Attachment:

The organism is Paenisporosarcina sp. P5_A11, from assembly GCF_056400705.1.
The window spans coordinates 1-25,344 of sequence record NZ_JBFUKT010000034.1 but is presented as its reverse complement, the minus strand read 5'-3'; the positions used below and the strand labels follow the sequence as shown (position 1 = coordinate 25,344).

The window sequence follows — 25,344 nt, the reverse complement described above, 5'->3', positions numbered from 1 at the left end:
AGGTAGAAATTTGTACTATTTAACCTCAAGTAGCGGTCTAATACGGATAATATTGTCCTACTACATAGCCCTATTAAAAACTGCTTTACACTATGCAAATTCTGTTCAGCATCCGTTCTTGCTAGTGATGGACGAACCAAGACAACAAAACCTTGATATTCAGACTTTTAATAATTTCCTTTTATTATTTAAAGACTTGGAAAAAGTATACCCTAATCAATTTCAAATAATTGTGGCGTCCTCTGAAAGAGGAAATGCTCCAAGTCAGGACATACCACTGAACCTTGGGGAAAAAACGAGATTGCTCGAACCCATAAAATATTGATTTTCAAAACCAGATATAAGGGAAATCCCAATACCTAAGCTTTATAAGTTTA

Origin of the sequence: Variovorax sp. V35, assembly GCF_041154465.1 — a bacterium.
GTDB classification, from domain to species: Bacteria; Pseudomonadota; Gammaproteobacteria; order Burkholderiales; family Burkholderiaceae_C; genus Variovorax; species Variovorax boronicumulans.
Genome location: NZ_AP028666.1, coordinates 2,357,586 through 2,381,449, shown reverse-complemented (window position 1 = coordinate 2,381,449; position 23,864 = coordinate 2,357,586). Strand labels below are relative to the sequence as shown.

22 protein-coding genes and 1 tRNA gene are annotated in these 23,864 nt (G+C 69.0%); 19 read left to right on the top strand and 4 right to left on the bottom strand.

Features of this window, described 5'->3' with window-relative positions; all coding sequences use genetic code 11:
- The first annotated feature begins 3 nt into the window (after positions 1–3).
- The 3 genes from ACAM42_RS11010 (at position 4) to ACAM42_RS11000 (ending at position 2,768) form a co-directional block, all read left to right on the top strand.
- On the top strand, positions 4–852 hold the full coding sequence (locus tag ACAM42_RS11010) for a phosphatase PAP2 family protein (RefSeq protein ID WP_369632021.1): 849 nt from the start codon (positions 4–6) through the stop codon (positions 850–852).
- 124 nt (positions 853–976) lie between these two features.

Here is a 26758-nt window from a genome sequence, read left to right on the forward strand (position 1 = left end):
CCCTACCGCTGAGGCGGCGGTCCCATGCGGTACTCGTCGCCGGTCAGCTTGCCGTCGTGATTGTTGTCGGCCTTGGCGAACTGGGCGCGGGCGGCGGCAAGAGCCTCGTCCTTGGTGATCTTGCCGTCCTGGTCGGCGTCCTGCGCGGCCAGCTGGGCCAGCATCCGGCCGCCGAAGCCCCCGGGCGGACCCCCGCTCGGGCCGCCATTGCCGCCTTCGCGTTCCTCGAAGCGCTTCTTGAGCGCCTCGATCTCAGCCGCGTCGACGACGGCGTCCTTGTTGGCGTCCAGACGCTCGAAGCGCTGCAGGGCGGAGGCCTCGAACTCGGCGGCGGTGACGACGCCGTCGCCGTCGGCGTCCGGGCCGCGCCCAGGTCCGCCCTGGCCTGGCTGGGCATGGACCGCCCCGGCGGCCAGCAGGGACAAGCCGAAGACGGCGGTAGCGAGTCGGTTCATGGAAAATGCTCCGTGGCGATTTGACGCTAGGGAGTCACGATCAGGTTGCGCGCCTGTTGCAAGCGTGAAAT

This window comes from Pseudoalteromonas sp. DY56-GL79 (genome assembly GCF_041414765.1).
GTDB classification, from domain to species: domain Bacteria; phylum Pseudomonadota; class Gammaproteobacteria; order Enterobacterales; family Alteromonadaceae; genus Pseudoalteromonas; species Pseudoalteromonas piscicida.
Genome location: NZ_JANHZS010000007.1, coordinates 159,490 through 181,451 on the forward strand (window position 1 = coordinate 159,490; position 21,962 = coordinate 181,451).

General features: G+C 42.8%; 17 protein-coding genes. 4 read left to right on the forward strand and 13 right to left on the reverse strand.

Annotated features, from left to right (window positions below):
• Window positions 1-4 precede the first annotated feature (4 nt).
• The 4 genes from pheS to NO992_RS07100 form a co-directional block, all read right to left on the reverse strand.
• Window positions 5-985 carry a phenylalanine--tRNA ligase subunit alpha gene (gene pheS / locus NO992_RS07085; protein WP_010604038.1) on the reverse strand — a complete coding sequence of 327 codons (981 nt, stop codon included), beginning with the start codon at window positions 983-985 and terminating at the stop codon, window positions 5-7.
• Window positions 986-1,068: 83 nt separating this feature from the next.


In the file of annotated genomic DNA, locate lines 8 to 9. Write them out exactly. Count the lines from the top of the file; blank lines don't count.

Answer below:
22 protein-coding genes and 1 tRNA gene are annotated in these 23,864 nt (G+C 69.0%); 19 read left to right on the top strand and 4 right to left on the bottom strand.

Features of this window, described 5'->3' with window-relative positions; all coding sequences use genetic code 11: